Material: Expansion tanks are typically galvanized steel. The older tanks were very often unpainted. Modern tanks are usually prepainted at the factory. Locations and Types Open System Tanks: In old homes with open hot water systems, the expansion tanks were located on the top floor, often in a closet and sometimes in the attic. The bottom of the tank would be above 10

ASHI Reporter • September 2016

the top of the highest radiator. These tanks could be cylindrical, rectangular or other shapes. They often had a sight glass so that you could see the level of water in the tank. Overflow Pipe: There was an overflow pipe coming off the top of the tank, usually made of galvanized steel. This overflow pipe discharged outdoors or into the basement near the floor drain. There was sometimes a water makeup valve and pipe connected to the expansion tank so that water could be added from the supply plumbing pipes. The water from the heating system was connected to the bottom of the tank. Typical open system tank in a closet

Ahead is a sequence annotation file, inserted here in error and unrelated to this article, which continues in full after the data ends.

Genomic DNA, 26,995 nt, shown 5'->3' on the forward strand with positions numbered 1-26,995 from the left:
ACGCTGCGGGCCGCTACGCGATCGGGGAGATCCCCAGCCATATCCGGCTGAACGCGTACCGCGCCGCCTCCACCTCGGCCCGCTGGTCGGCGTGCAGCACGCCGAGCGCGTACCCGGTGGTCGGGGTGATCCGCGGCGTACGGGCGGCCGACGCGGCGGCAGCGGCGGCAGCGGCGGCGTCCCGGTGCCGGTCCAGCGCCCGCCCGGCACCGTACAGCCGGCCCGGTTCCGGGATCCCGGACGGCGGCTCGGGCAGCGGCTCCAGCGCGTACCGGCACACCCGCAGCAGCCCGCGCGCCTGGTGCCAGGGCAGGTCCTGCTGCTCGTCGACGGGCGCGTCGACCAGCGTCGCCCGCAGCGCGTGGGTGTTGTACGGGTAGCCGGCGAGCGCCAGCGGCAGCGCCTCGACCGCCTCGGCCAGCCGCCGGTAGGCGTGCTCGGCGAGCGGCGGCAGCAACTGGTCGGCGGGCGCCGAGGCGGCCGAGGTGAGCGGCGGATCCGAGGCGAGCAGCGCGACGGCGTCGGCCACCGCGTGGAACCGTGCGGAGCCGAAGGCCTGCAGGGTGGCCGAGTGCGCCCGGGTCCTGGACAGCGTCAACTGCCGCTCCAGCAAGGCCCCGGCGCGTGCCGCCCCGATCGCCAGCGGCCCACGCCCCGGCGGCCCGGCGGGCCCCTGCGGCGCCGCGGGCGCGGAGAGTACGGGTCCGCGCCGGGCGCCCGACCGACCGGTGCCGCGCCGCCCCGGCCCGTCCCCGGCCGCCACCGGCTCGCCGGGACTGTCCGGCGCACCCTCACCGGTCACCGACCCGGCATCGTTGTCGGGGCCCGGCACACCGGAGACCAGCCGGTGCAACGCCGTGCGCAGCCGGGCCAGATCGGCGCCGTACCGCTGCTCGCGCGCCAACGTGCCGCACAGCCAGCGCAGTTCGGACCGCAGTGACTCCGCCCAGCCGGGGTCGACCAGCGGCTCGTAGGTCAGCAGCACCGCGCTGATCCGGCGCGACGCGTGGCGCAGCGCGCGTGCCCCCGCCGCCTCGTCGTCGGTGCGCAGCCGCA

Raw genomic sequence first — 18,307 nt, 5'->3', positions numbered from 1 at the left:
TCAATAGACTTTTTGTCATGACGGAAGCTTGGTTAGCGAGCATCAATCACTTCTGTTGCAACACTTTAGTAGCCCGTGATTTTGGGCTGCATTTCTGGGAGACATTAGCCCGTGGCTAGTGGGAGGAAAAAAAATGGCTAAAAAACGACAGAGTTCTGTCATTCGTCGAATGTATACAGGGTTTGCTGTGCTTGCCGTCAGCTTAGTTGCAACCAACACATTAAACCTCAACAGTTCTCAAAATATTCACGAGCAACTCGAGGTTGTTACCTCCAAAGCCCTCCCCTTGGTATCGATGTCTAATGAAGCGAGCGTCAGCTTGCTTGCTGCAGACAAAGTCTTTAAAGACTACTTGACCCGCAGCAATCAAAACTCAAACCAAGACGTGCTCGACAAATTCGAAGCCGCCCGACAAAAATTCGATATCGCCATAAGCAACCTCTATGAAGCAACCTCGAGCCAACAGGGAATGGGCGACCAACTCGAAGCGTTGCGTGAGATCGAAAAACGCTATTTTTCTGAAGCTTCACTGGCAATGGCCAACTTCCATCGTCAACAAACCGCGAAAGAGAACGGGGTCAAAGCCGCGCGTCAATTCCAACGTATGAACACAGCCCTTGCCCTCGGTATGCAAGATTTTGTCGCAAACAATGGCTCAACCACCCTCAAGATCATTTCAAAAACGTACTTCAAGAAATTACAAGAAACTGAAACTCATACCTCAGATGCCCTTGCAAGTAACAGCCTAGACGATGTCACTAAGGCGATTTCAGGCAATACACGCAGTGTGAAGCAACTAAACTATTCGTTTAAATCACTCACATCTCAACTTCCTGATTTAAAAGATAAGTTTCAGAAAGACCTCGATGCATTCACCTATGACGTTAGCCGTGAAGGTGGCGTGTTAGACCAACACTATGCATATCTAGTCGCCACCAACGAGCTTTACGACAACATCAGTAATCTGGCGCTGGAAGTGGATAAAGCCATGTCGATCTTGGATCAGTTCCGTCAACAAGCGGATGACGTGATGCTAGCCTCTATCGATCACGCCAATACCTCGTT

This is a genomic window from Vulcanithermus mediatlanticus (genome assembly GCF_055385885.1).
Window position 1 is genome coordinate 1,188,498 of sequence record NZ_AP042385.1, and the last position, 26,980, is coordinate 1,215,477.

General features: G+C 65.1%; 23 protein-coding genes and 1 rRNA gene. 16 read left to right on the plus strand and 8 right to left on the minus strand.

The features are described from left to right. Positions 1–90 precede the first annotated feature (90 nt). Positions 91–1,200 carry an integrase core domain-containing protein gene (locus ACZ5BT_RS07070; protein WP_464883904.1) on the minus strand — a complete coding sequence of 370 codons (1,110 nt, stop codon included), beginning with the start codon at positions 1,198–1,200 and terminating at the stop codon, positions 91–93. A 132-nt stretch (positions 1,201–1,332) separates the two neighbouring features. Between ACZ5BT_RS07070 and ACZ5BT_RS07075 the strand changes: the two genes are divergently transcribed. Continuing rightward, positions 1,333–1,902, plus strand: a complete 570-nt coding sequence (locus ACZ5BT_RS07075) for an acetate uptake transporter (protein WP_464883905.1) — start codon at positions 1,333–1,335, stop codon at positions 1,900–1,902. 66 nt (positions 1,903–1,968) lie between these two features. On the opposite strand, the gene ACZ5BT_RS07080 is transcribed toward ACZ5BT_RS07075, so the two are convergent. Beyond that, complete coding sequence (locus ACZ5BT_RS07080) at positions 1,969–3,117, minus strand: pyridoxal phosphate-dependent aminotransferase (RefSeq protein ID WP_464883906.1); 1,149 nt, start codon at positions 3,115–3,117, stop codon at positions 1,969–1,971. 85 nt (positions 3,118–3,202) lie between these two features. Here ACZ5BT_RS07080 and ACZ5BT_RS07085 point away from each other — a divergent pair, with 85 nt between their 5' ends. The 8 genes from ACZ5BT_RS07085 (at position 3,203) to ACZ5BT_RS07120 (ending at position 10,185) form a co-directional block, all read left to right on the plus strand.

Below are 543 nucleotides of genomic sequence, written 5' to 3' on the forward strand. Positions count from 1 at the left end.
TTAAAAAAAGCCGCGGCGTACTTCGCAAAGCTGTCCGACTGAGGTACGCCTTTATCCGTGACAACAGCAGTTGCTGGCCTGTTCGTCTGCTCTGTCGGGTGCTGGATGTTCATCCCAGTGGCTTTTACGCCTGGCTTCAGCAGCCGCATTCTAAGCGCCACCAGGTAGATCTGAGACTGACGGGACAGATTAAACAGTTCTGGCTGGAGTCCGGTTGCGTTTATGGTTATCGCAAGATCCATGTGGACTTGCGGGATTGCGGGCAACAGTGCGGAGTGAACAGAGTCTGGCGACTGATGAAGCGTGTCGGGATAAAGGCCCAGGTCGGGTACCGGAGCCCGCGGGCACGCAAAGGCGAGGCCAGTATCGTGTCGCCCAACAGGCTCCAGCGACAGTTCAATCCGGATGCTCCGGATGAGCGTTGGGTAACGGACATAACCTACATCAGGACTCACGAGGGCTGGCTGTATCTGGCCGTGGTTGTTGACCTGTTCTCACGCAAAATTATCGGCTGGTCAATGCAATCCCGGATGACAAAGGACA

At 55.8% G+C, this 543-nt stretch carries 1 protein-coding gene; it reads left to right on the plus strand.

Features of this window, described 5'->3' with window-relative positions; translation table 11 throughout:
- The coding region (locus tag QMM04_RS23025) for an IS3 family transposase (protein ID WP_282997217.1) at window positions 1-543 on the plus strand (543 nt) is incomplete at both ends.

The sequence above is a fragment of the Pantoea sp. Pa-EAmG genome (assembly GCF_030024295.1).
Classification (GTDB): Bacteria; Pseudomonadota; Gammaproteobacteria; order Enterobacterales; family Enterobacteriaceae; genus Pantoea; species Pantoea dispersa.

Closed System Tanks: On closed systems, there are two types of expansion tanks: • conventional • d iaphragm or bladder tank (used on all modern systems) Differences in Tanks: The conventional tank is just a metal cylinder. The diaphragm tank has a loose rubber/neoprene bladder separating the tank into two compartments. One is the air side and


Expansion Tanks

the other is the water side, which is connected to the boiler through a pipe. The bladder prevents the air from being absorbed into the water over time. Conventional Tank: On closed systems, it’s common to find the expansion tank strapped between ceiling joists above the boiler. If the ceiling is plastered, the tank may be barely visible. These tanks typically are horizontally installed cylinders, 8 to 10 inches in diameter and 18 inches to 3 feet long. Typical conventional tank above the boiler